On Sept. 24, the Cherry Creek School District’s Extended Child Services (ECS) department held its first-ever ECS Fall Conference. More than 300 employees who work in the district’s Kindergarten Enrichment and Before- and After-School programs attended the daylong event, which was held at Sky Vista Middle School. By all accounts, it was a resounding success.
“It was so beneficial to me,” said Nicole Lloyd-Sullivan, a kindergarten enrichment specialist at Timberline Elementary. “It was so cool to have a full day of training that pertained just to what we do.”
Participants first heard from a powerful keynote speaker, Dr. Rosemarie Allen, a professor at Metropolitan State University and an early childhood expert. She set the tone for the conference, talking about the importance of Extended Child Services and how important those adults are in shaping and empowering children.
Employees then attended three different workshop sessions. Some were led by Cherry Creek Schools teachers, while others featured experts from outside organizations such as the Tri-County Health Department, Children’s Hospital, RAFT, Kaiser Permanente and Project Learning Tree. Speakers covered a variety of topics. Some focused on engaging students with fun and educational activities. For example, there were sessions on famous artists, bugs and butterflies, reader’s theater and “messy play.” Other sessions focused on children’s health and well-being, educational inclusiveness and best practices for handling challenging behaviors.
“My focus this year is on strengthening social-emotional support for children and building more positive behavior techniques for our staff,” said Sarah Conley, ECS coordinator for Cherry Creek Schools.
Lloyd-Sullivan says she has already shared new strategies for behavior management with her colleagues and sent new ideas for healthy snacks to her students’ parents.
It’s all part of providing parents with quality child care options. Cherry Creek Schools offers Qualistar-rated Before- and After-School programs at all elementary schools, and Kindergarten Enrichment programs at elementary schools that do not have full-day kindergarten. The programs offer students homework help and a rich variety of engaging and educational activities, from creative expression and dramatic play, to science and technology, to arts and crafts.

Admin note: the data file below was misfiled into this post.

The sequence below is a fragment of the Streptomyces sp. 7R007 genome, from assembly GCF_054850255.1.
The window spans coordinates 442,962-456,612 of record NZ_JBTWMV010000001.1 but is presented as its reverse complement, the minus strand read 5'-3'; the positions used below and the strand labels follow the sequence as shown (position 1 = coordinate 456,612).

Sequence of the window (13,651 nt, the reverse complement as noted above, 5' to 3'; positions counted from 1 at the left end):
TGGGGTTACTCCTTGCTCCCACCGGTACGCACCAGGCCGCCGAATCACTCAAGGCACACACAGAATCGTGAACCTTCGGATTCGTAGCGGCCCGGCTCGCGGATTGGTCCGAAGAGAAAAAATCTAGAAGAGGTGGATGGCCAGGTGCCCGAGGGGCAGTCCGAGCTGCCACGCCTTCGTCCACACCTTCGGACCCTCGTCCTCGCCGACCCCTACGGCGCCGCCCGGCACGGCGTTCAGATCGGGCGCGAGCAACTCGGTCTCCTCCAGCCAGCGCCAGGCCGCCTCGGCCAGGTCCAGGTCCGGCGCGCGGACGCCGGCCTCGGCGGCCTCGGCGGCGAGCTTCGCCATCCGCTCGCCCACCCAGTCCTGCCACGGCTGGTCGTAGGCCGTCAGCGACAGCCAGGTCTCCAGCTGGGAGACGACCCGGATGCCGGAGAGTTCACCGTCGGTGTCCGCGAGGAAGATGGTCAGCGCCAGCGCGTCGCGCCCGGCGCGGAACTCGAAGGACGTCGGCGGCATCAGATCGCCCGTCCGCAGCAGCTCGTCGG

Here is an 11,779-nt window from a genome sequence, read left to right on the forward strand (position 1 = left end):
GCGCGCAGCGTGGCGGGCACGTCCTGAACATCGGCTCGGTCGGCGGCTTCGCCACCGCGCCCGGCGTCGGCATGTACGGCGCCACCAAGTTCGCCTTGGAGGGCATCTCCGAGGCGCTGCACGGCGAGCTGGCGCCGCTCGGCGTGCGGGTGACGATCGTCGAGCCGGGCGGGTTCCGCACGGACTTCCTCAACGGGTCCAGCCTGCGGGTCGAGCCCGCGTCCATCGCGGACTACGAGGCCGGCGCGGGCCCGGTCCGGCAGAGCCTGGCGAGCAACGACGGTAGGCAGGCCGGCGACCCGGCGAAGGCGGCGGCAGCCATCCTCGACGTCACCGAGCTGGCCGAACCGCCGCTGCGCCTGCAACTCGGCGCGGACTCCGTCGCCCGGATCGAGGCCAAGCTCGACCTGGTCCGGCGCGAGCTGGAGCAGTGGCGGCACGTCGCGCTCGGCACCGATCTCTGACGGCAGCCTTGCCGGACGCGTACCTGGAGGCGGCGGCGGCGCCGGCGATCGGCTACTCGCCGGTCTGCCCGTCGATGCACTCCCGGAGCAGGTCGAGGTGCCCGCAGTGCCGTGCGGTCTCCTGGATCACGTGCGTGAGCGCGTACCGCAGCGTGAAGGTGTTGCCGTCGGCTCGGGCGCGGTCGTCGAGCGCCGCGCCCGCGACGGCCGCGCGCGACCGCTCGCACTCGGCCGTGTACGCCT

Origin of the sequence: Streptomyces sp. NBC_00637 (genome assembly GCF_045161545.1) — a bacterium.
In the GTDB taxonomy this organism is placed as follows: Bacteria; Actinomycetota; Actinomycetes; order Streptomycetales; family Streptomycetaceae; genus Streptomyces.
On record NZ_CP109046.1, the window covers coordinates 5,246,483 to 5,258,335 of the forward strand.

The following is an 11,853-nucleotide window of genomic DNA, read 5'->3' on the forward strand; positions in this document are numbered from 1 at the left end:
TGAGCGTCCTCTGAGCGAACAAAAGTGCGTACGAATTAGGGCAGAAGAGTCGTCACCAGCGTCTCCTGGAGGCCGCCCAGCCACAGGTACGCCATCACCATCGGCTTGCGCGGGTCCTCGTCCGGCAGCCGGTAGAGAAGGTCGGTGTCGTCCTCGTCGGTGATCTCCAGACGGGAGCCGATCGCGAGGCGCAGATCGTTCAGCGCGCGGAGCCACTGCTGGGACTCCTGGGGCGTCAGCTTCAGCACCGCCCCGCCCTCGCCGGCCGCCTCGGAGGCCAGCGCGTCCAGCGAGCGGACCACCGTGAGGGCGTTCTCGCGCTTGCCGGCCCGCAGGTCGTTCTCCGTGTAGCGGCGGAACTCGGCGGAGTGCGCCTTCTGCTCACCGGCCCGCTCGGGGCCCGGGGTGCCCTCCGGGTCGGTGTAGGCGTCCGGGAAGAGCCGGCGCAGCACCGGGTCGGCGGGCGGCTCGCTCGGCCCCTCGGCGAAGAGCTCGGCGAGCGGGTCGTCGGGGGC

“Our students are lifelong learners. We don’t want learning to stop when the bell rings,” Conley said.
The same goes for ECS staff members. They are required to take continuing education or professional development courses, such as the ones offered at the ECS Fall Conference. The district offers many individual classes for employees, but Conley said this was the first time CCSD hosted a full day conference. She explained that offering so many courses in one place at one time made it easier for employees to meet those requirements.
“To get it all in one day – that’s huge,” agreed Lloyd-Sullivan, who has two children of her own and is attending college, in addition to working full-time. She said the conference allowed her to accomplish in a single day what would otherwise have taken two or three weeks.
Lloyd-Sullivan is one of 550 ECS employees who serve more than 8,000 students in the Kindergarten Enrichment and Before- and After-School programs. For more information about those programs, visit http://www.cherrycreekschools.org/ExtendedChildServices/Pages/ECS.aspx.